[R-sig-finance] Monte Carlo and Portfolio Optimisation

david.jessop@ubs.com david.jessop at ubs.com
Mon Oct 10 12:40:10 CEST 2005


As Patrick Burns said, you have various problems here.  

Resampling is a technique popularised by Richard Michaud and is described quite well in hid book which from memory is called Efficient Portfolio Management (or something like that).  The basic idea is that you assume the return / covariance structure you have is the real structure and then generate lots of samples using this as the distribution, calculate the efficient frontiers and then average them. 

There are numerous problems with this, and many are rehearsed in Bernd Scherer's book (again from memory Portfolio Construction and RiskBudgetting). These include the fact that your covariance matrix isn't the true one - it is a sample itself; log returns aren't normally distributed; and that there will be an upward bias to the weights of stocks with a high standard deviation of returns assuming you have the constraint that the weights in the portfolio will be positive.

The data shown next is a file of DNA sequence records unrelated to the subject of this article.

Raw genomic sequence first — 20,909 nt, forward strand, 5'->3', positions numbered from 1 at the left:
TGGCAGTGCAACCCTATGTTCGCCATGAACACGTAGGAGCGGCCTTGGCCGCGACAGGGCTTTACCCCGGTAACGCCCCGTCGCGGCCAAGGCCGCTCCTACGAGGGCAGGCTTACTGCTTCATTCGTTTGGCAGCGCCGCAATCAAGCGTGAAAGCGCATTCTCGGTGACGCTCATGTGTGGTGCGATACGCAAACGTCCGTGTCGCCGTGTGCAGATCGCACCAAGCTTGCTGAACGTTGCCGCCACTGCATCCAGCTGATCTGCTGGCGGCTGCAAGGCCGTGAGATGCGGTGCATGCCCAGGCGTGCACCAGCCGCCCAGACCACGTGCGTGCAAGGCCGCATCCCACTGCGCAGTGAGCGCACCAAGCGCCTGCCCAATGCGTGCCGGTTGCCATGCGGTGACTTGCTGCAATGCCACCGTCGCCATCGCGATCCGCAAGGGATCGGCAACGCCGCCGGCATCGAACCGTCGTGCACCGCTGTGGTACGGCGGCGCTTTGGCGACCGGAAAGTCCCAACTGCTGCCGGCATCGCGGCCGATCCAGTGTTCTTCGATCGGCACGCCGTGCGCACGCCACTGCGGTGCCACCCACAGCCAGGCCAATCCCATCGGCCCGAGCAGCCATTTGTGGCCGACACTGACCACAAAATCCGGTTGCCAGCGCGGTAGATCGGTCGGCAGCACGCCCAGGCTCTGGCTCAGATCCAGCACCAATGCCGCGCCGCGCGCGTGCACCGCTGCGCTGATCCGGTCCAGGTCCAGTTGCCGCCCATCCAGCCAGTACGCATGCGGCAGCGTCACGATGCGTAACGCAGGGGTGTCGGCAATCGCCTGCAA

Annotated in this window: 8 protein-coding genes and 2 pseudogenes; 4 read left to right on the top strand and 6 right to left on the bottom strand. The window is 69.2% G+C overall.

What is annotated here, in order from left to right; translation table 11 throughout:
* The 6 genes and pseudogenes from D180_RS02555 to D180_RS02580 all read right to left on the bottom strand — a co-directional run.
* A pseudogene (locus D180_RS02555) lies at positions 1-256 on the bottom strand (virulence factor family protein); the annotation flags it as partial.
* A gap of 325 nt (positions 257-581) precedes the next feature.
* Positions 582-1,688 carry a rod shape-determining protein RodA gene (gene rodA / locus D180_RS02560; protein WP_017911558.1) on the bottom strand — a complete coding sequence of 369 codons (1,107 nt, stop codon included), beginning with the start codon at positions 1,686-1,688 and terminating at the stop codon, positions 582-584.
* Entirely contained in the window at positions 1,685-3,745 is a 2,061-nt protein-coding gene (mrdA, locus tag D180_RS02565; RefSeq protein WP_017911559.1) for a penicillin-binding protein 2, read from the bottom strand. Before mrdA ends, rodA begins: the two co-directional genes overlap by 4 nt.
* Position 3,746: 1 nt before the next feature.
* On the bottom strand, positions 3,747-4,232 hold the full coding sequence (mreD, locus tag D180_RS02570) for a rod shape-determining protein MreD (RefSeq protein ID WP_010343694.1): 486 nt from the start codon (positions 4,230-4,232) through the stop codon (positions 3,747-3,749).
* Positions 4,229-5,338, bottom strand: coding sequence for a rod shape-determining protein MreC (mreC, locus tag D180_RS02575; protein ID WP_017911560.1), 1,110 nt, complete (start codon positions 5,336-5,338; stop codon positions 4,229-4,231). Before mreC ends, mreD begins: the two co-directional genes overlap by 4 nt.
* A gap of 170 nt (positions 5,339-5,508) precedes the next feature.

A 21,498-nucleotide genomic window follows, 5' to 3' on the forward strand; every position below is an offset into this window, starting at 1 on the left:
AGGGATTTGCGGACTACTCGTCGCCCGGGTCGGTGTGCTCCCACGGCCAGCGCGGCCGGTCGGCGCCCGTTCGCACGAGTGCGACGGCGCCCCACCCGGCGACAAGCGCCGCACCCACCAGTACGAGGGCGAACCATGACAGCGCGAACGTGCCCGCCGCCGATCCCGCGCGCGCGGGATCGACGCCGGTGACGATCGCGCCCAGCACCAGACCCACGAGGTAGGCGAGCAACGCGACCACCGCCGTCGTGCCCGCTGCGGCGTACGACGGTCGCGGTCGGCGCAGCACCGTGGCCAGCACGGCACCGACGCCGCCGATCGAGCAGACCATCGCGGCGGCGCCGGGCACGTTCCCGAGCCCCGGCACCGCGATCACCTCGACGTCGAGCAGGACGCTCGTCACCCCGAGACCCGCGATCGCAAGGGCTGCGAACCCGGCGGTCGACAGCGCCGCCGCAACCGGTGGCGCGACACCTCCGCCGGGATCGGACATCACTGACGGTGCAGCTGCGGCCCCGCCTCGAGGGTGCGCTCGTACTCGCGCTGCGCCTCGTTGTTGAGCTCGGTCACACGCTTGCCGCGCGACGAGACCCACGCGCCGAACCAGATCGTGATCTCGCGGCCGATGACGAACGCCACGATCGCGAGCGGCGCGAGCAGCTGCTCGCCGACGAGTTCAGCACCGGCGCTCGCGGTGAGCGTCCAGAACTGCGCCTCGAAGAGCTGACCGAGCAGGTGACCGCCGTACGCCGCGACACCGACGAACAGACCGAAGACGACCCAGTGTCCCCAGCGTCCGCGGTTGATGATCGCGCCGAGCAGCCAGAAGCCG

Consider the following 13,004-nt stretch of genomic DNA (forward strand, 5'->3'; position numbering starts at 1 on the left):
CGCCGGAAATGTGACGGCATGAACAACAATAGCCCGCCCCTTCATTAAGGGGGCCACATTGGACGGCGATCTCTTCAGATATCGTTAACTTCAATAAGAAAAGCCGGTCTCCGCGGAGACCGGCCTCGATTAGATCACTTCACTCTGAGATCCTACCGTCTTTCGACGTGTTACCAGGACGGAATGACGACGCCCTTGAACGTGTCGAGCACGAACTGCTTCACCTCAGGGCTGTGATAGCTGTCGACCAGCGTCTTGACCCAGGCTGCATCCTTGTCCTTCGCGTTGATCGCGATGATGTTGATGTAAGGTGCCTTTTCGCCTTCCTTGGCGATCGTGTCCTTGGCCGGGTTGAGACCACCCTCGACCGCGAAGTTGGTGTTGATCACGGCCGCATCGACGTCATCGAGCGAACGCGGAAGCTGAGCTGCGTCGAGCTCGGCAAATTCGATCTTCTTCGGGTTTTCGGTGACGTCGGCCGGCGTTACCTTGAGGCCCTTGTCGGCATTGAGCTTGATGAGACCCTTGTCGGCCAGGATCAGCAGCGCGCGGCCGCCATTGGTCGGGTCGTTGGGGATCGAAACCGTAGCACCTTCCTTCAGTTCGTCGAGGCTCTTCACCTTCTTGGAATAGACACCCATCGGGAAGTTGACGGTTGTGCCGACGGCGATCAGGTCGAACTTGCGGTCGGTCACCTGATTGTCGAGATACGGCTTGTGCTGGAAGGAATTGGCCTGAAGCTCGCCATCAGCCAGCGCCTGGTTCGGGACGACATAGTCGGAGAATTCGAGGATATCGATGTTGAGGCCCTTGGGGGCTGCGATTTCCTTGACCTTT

One way round some of these problems was implemented (I don't know who did it first) by Robert Rice (www.occamsrazor.com I think - or google his name and I'm sure you'll find it), which is if you have the original time series used to build the covariance matrix then just use bootstrapping on this to generate your various covariance matrices.  

However, all these methods try and fix the problem by averaging everything, yet there is a relatively old academic paper (which as I'm not at home I can't find the reference) which shows that it is errors in the returns that explain virtually all the problems the original author was getting - so "messing around" with the covariance matrix probably doesn't add much. 

This leads to the ideas in the Black-Litterman model, where you condidion your return forecasts on the covariance matrix, explicitly admitting that your forecasts are distributions, not single points.

I hope that helps,

David Jessop
David Jessop
Head of European Quantitative & Derivative Research
UBS Investment Research

+44 20 7567 9882

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